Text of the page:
Argentina Crop: Impact of La Niña
The post discusses the impact of La Niña on Argentina corn and soybean yields compared to the technology trend over the past 30 years.
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2020/2021 La Niña Forecast
The International Research Institute for Climate and Society is currently forecasting the developing La Niña event to last through the winter. The sea surface temperature forecast shown below, which is based on many different models, suggests cooler than normal temperatures in the tropical Pacific Ocean during the northern hemisphere winter (the “DJF” on the x-axis is an acronym for December, January, and February). The forecast further suggests the La Niña event will last through the spring.
In this post, we examine the impact a La Niña has on Argentina’s climate during the growing season and the impact on Argentina’s crop production. The uncertainty in crop production because of the La Niña impacts suggests forecasts of Argentina soybean yields and corn yield during the 2021 Argentina growing season will be an invaluable tool.
We also analyzed the impact of La Niña on Brazilian crops.
Argentina is the world’s third most productive grower of soybeans and climate variability-induced changes in crop supply can affect grain prices globally. A yield forecasting tool providing valuable insights regarding the potential disruption to global grain supplies will help to manage grain market price risk while creating opportunities.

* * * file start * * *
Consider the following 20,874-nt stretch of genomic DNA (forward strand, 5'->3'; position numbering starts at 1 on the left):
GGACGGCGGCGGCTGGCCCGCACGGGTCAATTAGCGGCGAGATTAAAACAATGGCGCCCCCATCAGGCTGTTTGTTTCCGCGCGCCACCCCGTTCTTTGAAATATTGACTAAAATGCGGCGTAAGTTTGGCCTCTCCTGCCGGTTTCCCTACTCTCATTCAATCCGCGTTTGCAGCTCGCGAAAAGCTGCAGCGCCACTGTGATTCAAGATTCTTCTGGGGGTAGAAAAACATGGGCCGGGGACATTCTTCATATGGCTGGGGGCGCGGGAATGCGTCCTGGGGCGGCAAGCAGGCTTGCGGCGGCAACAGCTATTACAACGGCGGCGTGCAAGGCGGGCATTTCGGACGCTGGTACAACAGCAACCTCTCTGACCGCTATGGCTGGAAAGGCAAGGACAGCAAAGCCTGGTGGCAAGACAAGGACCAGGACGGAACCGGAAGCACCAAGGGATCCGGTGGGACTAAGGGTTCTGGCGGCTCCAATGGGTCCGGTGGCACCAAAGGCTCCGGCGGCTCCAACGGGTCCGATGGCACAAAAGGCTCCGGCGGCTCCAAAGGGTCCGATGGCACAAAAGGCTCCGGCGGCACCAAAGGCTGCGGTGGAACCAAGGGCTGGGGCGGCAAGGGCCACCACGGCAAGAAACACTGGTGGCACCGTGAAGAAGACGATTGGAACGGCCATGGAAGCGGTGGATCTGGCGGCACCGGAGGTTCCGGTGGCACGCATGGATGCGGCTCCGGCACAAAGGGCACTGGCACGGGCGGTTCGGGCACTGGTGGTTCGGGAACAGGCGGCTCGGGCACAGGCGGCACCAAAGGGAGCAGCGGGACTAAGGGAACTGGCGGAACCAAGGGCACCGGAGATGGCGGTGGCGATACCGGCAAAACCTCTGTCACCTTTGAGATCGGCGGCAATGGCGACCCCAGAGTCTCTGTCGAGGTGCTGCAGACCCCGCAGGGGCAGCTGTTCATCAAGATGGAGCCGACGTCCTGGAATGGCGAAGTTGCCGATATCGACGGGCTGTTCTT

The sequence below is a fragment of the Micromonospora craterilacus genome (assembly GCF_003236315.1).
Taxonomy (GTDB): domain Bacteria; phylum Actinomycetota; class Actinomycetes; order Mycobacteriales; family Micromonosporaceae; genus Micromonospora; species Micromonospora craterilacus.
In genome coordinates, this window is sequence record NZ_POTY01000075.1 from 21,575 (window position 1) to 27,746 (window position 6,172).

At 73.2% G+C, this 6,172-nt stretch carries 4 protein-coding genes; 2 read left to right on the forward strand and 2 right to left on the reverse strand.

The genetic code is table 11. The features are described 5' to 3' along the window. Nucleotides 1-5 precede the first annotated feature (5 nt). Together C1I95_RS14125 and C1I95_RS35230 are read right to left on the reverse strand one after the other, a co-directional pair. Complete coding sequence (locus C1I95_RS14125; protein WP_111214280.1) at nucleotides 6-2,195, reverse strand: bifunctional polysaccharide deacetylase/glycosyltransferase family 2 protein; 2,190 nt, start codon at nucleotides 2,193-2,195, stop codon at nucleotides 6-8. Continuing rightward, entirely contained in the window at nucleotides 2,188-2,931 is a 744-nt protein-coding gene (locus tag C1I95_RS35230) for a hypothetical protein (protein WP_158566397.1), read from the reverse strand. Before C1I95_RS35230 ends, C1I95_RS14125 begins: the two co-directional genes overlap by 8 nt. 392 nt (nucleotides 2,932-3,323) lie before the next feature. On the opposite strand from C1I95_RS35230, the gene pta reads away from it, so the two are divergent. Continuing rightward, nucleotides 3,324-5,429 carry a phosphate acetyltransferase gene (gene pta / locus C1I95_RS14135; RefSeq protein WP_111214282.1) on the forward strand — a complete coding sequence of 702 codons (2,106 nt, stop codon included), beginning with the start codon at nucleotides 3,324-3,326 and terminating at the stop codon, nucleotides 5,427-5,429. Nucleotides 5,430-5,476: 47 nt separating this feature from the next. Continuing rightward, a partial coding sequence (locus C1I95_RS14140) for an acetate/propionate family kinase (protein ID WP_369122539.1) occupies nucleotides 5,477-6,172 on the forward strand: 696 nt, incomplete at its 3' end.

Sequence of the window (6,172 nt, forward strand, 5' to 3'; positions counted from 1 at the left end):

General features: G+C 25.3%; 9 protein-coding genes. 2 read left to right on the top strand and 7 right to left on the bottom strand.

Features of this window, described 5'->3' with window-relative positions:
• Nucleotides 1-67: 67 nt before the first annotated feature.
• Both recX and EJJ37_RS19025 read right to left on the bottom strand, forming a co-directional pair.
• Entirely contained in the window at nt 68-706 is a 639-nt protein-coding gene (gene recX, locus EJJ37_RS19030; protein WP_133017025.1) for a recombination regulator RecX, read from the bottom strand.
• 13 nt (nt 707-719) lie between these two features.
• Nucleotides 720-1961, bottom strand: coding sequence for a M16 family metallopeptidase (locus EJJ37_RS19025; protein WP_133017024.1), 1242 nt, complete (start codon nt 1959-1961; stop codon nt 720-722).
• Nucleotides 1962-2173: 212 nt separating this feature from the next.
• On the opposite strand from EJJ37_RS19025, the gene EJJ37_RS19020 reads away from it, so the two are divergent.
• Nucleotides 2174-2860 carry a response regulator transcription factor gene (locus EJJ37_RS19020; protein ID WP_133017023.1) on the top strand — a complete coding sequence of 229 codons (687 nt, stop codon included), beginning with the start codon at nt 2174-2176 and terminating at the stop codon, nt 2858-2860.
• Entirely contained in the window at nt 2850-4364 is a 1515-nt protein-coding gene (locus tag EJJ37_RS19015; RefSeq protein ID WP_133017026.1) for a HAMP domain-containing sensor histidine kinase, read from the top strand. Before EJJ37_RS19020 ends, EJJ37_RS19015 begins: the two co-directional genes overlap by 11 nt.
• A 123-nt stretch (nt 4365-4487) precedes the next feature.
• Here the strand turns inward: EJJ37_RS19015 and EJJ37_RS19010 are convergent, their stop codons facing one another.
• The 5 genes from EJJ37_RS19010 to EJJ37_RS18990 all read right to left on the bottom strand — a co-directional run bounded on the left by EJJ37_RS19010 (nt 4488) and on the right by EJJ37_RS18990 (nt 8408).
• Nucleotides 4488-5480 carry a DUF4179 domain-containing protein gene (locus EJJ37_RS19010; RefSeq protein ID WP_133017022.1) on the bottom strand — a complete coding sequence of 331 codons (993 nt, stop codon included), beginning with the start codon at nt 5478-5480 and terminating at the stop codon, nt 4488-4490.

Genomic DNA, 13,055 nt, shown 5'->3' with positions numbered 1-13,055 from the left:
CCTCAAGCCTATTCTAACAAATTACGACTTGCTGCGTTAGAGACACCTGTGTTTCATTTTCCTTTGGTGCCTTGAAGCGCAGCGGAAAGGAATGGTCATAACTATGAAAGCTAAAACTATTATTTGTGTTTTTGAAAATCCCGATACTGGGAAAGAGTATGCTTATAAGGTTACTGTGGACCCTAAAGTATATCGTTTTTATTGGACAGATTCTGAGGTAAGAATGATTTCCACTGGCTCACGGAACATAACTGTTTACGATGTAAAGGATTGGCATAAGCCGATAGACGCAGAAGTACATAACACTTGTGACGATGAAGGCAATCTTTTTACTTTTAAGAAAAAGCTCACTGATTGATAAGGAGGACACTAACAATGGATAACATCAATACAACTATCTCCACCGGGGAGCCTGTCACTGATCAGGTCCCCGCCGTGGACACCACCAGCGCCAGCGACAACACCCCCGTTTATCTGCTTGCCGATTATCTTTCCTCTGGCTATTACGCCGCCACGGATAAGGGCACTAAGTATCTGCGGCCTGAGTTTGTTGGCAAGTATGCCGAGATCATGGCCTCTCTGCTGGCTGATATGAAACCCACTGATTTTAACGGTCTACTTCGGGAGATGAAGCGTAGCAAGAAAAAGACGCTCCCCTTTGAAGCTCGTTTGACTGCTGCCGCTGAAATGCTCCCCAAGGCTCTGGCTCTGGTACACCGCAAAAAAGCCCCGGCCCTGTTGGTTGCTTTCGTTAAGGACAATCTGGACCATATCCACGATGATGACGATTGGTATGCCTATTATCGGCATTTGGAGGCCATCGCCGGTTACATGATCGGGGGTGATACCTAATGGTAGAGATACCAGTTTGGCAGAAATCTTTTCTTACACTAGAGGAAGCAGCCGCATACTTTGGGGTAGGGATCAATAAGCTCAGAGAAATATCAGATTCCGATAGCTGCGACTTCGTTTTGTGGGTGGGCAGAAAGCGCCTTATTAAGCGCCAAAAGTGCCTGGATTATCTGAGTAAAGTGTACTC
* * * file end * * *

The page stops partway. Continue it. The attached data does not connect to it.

What is La Niña?
La Niña is a particular phase of the recurring El Niño/Southern Oscillation (ENSO) climate phenomenon. ENSO is defined by variations of tropical Pacific Ocean sea surface temperatures (SST) that result in changes from cooler to warmer than normal and vice versa. An El Niño is when the SSTs are warmer than normal. A La Niña is when the SSTs are cooler than normal.
The red square in the global map below shows the approximate region of the tropical Pacific Ocean where La Niña/El Niño occurs. This map was created using the World Climate Service, a web-based portal enabling climate analysis, monitoring, and forecasting.
The analysis below is called an analog analysis. An analog analysis searches for prior years, called analog years, with conditions similar to today. In this case, we searched for a La Niña e events occurring during December, January, and February since 1950. The resulting climate conditions during selected years are then averaged and compared to normal conditions. In this case, ocean and land surface temperatures are examined.